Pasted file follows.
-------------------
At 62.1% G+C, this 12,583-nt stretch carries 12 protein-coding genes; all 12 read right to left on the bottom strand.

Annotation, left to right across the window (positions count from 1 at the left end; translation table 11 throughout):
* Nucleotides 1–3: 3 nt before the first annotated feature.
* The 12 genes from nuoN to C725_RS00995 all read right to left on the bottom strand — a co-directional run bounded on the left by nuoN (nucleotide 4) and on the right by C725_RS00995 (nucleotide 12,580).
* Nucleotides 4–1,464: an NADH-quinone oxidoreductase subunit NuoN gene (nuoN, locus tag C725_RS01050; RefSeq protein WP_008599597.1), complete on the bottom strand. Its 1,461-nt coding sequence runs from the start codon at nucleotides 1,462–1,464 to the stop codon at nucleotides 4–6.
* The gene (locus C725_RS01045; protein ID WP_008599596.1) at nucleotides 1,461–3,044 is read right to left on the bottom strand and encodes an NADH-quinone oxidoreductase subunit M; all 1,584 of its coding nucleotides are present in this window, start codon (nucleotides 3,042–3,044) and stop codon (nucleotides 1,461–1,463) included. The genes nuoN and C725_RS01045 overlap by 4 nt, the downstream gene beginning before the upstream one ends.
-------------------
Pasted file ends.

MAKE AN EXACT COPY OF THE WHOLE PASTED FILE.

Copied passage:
At 62.1% G+C, this 12,583-nt stretch carries 12 protein-coding genes; all 12 read right to left on the bottom strand.

Annotation, left to right across the window (positions count from 1 at the left end; translation table 11 throughout):
* Nucleotides 1–3: 3 nt before the first annotated feature.
* The 12 genes from nuoN to C725_RS00995 all read right to left on the bottom strand — a co-directional run bounded on the left by nuoN (nucleotide 4) and on the right by C725_RS00995 (nucleotide 12,580).
* Nucleotides 4–1,464: an NADH-quinone oxidoreductase subunit NuoN gene (nuoN, locus tag C725_RS01050; RefSeq protein WP_008599597.1), complete on the bottom strand. Its 1,461-nt coding sequence runs from the start codon at nucleotides 1,462–1,464 to the stop codon at nucleotides 4–6.
* The gene (locus C725_RS01045; protein ID WP_008599596.1) at nucleotides 1,461–3,044 is read right to left on the bottom strand and encodes an NADH-quinone oxidoreductase subunit M; all 1,584 of its coding nucleotides are present in this window, start codon (nucleotides 3,042–3,044) and stop codon (nucleotides 1,461–1,463) included. The genes nuoN and C725_RS01045 overlap by 4 nt, the downstream gene beginning before the upstream one ends.